In a step S402, the target equivalence ratio TFBYA is set according to the engine rotation speed N and engine load T by looking up a target equivalence ratio setting map shown in FIG. 4. Here, the target equivalence ratio TFBYA is the ratio of the stoichiometric air fuel ratio and target air fuel ratio (stoichiometric air fuel ratio/target air fuel ratio). When TFBYA is 1, the air fuel ratio is the stoichiometric air fuel ratio, when it is greater than 1, the air fuel ratio is rich, and when it is less than 1, the air fuel ratio is lean.

In a step S403, it is determined whether or not conditions for discharging SOx stored in the rear catalyst 9 are satisfied, or whether permanent deterioration of the rear catalyst 9 is established based on the flag Fsox and flag FdiagNOX, and if either of these situations occurs, the routine proceeds to a step S404.

In the step S404, it is determined whether or not the target equivalence ratio TFBYA is smaller than 1, and when TFBYA is less than 1, the routine proceeds to a step S405 and TFBYA is set to 1.

Therefore, by performing this routine, the target equivalence ratio TFBYA is set according to the running conditions. In a running region where TFBYA is set to less than 1, lean air fuel ratio running is normally performed, but when conditions for discharging SOx in the rear catalyst 9 are satisfied, or when permanent deterioration of the rear catalyst 9 is determined, the target equivalence ratio TFBYA is set to 1 to run at the stoichiometric air fuel ratio even if lean air fuel ratio running conditions are satisfied (prohibition of lean air fuel ratio running).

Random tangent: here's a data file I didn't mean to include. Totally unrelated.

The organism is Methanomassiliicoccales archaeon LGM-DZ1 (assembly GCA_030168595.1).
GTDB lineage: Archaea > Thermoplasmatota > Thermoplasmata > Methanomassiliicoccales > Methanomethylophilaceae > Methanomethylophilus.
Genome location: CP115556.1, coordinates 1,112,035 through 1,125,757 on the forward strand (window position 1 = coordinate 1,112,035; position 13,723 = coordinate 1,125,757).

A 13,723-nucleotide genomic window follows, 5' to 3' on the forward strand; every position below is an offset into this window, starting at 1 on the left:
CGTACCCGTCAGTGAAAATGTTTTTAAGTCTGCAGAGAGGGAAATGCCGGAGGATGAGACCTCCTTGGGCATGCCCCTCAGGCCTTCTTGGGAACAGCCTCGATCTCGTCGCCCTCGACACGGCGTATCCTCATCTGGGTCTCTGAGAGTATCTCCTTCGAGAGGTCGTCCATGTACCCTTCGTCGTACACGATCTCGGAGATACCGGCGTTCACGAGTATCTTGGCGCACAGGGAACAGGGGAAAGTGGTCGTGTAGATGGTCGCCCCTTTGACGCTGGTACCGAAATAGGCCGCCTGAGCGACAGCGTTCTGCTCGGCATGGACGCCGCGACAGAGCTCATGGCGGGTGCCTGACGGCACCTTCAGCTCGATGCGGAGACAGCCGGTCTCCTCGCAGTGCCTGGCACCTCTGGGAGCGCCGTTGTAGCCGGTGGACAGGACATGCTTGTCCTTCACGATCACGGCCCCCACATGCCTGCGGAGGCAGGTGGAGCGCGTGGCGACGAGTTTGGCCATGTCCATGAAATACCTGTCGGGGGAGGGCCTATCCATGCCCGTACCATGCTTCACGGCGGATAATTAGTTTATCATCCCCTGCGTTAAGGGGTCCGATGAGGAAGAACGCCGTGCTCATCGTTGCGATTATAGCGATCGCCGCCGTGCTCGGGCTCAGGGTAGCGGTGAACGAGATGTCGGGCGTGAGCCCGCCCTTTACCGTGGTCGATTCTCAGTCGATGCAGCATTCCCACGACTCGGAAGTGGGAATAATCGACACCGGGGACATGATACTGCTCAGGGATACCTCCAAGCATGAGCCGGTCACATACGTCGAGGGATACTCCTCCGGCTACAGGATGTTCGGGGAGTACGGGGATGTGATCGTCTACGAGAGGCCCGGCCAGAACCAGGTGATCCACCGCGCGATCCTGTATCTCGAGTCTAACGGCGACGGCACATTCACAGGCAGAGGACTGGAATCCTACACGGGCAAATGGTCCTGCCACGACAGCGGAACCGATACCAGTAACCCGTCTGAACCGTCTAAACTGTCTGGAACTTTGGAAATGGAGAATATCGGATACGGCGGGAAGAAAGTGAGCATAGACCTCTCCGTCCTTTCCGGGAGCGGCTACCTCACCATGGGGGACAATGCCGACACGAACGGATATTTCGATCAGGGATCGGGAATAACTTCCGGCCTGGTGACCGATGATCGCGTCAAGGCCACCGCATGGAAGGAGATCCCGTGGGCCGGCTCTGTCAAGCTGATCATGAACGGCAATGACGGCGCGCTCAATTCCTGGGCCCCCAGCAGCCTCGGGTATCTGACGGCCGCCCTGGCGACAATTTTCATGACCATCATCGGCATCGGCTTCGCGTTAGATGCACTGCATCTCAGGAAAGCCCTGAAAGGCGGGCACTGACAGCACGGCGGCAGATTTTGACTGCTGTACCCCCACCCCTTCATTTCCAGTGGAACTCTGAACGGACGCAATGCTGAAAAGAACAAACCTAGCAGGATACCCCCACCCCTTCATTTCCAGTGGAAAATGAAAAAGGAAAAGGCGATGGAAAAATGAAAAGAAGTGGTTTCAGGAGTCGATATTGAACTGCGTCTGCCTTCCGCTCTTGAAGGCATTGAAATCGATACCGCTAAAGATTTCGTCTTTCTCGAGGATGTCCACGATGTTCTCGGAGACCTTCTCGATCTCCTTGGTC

As described above, once the flag FdiagNOX is set to 1, it is not reset until the engine 1 stops running or until the rear catalyst 9 is replaced, so after permanent deterioration of the rear catalyst 9 is determined, prohibition of lean air fuel ratio running continues.

FIG. 7 shows a routine for computing the fuel injection amount and fuel injection timing. This routine is performed by the controller 6 at a predetermined interval, for example 10 milliseconds.

In the step S501, an intake air amount Qa is detected based on the output of the air flow meter 3. The engine rotation speed N is detected based on the occurrence interval of a predetermined signal from the crank angle sensor 14.

In the step S502, a basic fuel injection amount Tp, i.e., a fuel amount corresponding to the stoichiometric air fuel ratio, is computed based on the intake air amount Qa and the engine rotation speed N.

Tp=K×Qa/N  (4)

where K is a predetermined constant.

In a step S503, Tp is corrected by the target equivalence ratio TFBYA, a fuel increase correction coefficient COEF and a fuel ratio feedback coefficient α, and a fuel injection amount Ti is computed by the following equation:

Ti=Tp×TFBYA×COEF×α  (5)